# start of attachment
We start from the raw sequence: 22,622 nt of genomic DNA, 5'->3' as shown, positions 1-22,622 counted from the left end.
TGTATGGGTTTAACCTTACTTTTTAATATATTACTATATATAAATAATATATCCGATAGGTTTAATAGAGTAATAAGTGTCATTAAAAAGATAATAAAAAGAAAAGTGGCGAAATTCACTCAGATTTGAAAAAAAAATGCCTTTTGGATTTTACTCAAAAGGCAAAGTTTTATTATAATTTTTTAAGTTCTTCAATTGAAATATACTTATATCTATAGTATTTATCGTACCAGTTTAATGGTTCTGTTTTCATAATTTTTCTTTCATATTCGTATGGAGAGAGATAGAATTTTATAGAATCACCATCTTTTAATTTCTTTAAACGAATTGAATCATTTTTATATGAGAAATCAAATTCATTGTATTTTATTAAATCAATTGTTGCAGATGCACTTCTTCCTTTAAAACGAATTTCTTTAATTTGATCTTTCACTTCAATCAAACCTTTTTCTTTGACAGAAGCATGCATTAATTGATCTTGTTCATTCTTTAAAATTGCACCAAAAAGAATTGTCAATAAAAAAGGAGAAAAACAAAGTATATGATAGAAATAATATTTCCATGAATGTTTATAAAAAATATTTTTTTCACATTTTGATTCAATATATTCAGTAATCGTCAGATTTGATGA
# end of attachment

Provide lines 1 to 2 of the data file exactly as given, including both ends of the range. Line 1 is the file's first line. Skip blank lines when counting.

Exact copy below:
We start from the raw sequence: 22,622 nt of genomic DNA, 5'->3' as shown, positions 1-22,622 counted from the left end.
TGTATGGGTTTAACCTTACTTTTTAATATATTACTATATATAAATAATATATCCGATAGGTTTAATAGAGTAATAAGTGTCATTAAAAAGATAATAAAAAGAAAAGTGGCGAAATTCACTCAGATTTGAAAAAAAAATGCCTTTTGGATTTTACTCAAAAGGCAAAGTTTTATTATAATTTTTTAAGTTCTTCAATTGAAATATACTTATATCTATAGTATTTATCGTACCAGTTTAATGGTTCTGTTTTCATAATTTTTCTTTCATATTCGTATGGAGAGAGATAGAATTTTATAGAATCACCATCTTTTAATTTCTTTAAACGAATTGAATCATTTTTATATGAGAAATCAAATTCATTGTATTTTATTAAATCAATTGTTGCAGATGCACTTCTTCCTTTAAAACGAATTTCTTTAATTTGATCTTTCACTTCAATCAAACCTTTTTCTTTGACAGAAGCATGCATTAATTGATCTTGTTCATTCTTTAAAATTGCACCAAAAAGAATTGTCAATAAAAAAGGAGAAAAACAAAGTATATGATAGAAATAATATTTCCATGAATGTTTATAAAAAATATTTTTTTCACATTTTGATTCAATATATTCAGTAATCGTCAGATTTGATGA